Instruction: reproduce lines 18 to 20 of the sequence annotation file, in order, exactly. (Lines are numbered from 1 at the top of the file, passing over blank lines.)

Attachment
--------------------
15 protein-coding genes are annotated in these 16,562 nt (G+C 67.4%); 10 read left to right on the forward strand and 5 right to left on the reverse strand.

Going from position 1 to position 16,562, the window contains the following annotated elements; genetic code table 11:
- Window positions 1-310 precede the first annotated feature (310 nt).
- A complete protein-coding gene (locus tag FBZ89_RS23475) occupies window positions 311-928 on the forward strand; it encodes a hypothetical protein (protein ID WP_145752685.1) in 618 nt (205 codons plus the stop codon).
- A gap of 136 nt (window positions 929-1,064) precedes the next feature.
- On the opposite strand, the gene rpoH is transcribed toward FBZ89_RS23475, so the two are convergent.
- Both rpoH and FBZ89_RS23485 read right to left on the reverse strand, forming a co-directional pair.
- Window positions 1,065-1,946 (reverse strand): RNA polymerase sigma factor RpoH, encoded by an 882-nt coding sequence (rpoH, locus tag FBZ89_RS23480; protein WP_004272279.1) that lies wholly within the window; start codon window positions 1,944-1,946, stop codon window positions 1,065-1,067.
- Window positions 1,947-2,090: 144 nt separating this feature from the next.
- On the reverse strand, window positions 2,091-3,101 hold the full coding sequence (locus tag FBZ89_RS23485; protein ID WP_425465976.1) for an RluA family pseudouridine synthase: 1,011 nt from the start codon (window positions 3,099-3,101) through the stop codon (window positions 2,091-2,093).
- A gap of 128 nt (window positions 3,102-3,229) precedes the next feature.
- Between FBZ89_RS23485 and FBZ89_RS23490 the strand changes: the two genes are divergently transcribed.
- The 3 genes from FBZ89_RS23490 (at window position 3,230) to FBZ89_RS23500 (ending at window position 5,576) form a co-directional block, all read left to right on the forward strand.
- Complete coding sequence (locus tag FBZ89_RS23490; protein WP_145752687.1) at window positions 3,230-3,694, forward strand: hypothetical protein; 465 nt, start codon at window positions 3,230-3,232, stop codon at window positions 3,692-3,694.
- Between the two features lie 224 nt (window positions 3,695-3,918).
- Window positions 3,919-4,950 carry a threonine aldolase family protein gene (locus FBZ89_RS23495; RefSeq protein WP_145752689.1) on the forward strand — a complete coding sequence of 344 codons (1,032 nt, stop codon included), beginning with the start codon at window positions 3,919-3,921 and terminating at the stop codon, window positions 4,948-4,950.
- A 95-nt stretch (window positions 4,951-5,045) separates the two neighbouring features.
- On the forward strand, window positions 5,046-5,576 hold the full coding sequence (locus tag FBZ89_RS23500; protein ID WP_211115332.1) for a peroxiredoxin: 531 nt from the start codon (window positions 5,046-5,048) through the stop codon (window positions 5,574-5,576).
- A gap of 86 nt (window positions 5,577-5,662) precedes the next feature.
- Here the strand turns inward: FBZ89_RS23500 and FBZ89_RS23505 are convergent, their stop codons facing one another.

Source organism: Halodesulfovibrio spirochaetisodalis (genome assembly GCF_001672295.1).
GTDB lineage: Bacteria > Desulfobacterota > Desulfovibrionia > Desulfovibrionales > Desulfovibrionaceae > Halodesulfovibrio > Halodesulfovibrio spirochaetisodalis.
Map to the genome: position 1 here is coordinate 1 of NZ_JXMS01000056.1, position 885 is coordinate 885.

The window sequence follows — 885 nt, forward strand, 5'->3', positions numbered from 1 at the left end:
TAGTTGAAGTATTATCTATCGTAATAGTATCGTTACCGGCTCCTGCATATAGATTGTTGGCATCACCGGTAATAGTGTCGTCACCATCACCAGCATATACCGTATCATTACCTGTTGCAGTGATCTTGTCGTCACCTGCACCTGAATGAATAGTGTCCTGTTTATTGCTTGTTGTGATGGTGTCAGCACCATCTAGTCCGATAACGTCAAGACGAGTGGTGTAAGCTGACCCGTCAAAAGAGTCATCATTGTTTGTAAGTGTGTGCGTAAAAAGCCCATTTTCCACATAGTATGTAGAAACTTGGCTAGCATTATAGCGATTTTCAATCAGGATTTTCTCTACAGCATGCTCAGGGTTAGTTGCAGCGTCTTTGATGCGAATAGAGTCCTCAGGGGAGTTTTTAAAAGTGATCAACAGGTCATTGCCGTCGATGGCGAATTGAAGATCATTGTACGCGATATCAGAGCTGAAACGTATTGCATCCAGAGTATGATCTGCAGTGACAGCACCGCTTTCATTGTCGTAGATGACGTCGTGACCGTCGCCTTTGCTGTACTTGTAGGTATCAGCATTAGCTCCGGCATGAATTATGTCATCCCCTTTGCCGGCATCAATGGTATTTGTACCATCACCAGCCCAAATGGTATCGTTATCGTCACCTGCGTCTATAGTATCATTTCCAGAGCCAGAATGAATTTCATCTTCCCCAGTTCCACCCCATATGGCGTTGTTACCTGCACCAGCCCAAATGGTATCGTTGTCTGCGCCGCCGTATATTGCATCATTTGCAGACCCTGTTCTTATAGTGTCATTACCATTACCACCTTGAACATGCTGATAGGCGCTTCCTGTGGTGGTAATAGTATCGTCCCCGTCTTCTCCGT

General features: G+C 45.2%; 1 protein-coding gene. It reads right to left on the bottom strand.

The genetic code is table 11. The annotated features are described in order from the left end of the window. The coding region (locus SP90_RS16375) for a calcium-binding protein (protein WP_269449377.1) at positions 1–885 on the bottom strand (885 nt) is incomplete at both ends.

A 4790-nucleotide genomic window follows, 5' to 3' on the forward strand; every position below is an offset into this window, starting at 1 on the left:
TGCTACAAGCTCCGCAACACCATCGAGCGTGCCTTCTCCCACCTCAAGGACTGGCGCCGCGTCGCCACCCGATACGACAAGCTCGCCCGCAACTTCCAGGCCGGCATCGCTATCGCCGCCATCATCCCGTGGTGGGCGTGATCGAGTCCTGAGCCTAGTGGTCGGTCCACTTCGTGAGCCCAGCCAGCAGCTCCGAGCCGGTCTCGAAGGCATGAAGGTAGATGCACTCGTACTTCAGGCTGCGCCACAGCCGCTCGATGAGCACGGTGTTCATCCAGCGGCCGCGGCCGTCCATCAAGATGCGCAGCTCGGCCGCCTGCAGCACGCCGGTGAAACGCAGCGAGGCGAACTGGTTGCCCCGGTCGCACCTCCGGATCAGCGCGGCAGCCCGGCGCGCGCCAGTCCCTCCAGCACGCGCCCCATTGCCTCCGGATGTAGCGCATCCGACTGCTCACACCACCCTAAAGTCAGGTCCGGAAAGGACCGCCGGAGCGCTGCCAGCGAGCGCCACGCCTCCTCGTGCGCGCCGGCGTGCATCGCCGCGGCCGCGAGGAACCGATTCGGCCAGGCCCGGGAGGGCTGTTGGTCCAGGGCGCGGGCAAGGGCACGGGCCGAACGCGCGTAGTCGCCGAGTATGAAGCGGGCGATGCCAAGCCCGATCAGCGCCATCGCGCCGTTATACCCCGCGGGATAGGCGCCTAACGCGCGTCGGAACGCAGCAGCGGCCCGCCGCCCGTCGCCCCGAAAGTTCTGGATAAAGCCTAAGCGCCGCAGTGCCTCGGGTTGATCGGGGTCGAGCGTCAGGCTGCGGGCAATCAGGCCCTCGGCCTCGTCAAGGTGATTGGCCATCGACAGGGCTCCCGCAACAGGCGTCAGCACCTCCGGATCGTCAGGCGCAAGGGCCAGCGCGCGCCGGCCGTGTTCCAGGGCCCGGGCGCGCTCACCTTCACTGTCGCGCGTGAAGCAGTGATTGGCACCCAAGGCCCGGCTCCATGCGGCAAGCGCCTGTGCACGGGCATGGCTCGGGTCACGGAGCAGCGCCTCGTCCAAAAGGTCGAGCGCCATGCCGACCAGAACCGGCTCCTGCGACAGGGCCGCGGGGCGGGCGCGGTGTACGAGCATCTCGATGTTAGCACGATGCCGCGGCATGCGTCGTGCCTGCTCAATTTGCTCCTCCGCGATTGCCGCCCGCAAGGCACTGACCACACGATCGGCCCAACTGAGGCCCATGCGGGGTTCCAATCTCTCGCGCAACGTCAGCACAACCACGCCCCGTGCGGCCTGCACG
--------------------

- On the forward strand, window positions 5,046-5,576 hold the full coding sequence (locus tag FBZ89_RS23500; protein ID WP_211115332.1) for a peroxiredoxin: 531 nt from the start codon (window positions 5,046-5,048) through the stop codon (window positions 5,574-5,576).
- A gap of 86 nt (window positions 5,577-5,662) precedes the next feature.
- Here the strand turns inward: FBZ89_RS23500 and FBZ89_RS23505 are convergent, their stop codons facing one another.